Project Canterbury

The Annual Report of the Melanesian Mission for 1909, Auckland: Clark & Matheson, (1910), pages 3-17.

By Cecil Wilson

Transcribed by the Right Reverend Dr. Terry Brown
Retired Bishop of Malaita, 2010

[3] The Annual Report


Melanesian Mission

For 1909.


"Is not God now i' the world His Power first made?
"Is not His love at issue still with sin
"Visibly when a wrong is done on earth?"

R. BROWNING--"A Death in the Desert."


THE new ground that by God's grace we have won, our safe keeping, and the encouragement we have been given in the Melanesian Mission during 1909 would enable any of the writers of the following Report to answer the poet in the affirmative; but when they come to give a reason for their answers in a report, with figures and statistics, it becomes but dull reading, and less convincing to others than to themselves. If our readers care to go no further with us, will they accept it from us that we have seen in the so-called "Savage South Seas" that God is still in the world His power first made; and that His love is at issue still visibly with sin.

I.--Personal Changes.

The Mission lost during the year through death the Rev. Frank Bollen, who died of dysentery at Maravovo in Guadalcanar on August 4, after a two days' illness. He was a most valuable worker, and his place will not easily be filled.

[4] The Rev. W. G. and Mrs. Ivens retired from the Mission after many years of good service, the former undertaking for twelve months the work of Organizing Secretary in New Zealand.

There also left us Miss Ardill, one of the teachers at Norfolk Island, and the Rev. F. H. and Mrs. Petrie, who joined us only two years ago, with the intention of taking charge of the Central School on Bungana.

We deeply regret their loss, but happily they were to some extent compensated for by an unusually large number of new workers who joined us during the year.

Mr. E. Bourne, who worked formerly for some time under Dr. Welchman in Bugotu, on hearing of the latter's death, decided to rejoin the Mission, provided the doctors would permit him. This they did, and we warmly welcomed him back in September.

Mr. J. W. Blencowe came out from England, where he had distinguished himself at Oriel, Oxford, as a football player, but unfortunately has been obliged to return, only temporarily we hope, owing to an accident.

Mr. Dow joined us as a printer, finding his way out to us from the Parish of S. Paul's, Lorrimore Square, Walworth.

Mr. F. A. Crawshaw came from New Zealand, from All Saints', Auckland, and S. John's College.

The Rev. R. E. Freeth, of Selwyn College, Cambridge, where he captained his College boat, and Ridley Hall, joined the Mission in September.

The Rev. W. H. Sage, brother to Mr. C. C. Sage, came as Tasmania's first representative in the Mission.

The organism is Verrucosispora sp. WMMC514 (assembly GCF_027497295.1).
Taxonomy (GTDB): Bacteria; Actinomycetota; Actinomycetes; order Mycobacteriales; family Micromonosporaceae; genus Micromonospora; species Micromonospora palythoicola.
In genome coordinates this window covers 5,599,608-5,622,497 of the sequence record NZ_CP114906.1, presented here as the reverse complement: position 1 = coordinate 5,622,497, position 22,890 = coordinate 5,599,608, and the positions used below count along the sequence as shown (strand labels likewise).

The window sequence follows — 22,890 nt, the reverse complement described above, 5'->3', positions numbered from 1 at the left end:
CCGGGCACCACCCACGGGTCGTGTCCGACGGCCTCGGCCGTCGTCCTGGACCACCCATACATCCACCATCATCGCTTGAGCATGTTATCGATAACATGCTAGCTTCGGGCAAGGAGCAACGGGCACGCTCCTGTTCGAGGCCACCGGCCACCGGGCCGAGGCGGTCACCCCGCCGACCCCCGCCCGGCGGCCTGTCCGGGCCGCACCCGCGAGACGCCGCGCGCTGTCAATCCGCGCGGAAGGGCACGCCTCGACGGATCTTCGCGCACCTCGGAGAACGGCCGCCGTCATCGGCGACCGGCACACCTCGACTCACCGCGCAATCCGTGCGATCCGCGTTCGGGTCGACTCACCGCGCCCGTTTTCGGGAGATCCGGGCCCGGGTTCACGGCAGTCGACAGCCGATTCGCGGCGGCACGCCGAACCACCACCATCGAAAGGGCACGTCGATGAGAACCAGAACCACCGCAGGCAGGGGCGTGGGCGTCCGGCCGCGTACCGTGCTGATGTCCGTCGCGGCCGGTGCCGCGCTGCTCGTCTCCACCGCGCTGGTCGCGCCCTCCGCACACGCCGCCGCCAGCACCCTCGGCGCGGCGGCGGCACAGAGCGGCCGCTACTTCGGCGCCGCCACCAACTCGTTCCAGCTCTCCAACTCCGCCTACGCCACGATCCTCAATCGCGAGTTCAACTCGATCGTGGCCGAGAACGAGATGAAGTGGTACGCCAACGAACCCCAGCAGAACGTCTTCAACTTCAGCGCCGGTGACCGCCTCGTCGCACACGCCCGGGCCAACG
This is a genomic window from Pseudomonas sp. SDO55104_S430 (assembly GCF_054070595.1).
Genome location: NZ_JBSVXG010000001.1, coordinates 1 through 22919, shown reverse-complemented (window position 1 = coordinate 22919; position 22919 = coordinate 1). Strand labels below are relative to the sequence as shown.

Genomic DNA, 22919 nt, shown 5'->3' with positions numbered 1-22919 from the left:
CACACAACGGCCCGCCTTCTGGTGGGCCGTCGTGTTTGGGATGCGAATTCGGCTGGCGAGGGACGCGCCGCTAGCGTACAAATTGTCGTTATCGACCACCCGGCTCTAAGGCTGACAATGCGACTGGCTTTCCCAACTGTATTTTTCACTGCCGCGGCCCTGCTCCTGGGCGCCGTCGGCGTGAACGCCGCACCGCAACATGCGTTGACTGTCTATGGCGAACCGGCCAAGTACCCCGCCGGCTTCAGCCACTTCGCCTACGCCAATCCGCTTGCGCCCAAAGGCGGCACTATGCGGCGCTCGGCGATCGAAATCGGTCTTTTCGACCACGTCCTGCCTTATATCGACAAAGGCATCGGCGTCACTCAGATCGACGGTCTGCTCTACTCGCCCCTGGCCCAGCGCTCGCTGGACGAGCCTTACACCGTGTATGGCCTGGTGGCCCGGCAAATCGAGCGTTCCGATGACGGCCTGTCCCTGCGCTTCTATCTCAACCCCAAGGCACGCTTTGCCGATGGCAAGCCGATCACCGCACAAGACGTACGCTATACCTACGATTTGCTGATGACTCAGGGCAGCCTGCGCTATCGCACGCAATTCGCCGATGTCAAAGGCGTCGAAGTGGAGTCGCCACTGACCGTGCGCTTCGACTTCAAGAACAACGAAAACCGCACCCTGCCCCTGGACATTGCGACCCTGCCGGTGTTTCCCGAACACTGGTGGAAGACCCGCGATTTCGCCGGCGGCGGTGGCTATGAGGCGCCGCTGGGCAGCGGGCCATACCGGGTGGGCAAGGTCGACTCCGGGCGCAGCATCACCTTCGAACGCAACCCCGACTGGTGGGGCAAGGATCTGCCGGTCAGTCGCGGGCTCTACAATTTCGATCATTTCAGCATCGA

We also welcomed two new ladies, Miss Wench from England, to work at the Ladies' Station at Mota, and Miss Miller from Nelson, New Zealand, to be nurse at the Bungana Hospital when it is opened.

Against six losses therefore, we were able to place eight gains.

II.--Progress in the Islands.

I propose now to give a very brief survey of the Mission's work on the different islands.

In Norfolk Island about 150 boys and girls have been taught by the permanent staff under Archdeacon Cullwick. In these days when other Missions are competing with us in evangelising the Islands, one is able to compare the Norfolk Island trained teacher with those made use of by others, and certainly we have no reason to be dissatisfied. The long [4/5] training, covering seven or eight years, from a boy's child hood to manhood, is no doubt costly, but the boy is benefitted by it in body, soul, and spirit. Happily there is a missionary spirit now in our scholars which makes them ready to leave their homes. It has become quite common for a boy to wish to teach in another island rather than in his own.

Raga, under Mr. Drummond and Miss Hardacre, has become one of the brightest parts of the Diocese. Mr. Grunling and Miss Bridges joined them, the former taking the Central Raga School and the latter helping Miss Hardacre with the women's work. The Church has made distinct progress at the northern end, but it has been continuously thrown back in the central part by the absolutely pitiless recruiting of boys by British and French traders. In one bay it is a common thing to see five recruiting vessels waiting for a boy's weak moment, when a family quarrel, or even a teacher's lightest admonition, will be regarded as a reason for "signing on" for a three years' contract at Epi or Vila. Unless the authorities can restrict this recruiting, even as restrictions are laid on baggers of sea-fowl and partridges in other places, Raga will soon be an island without a population.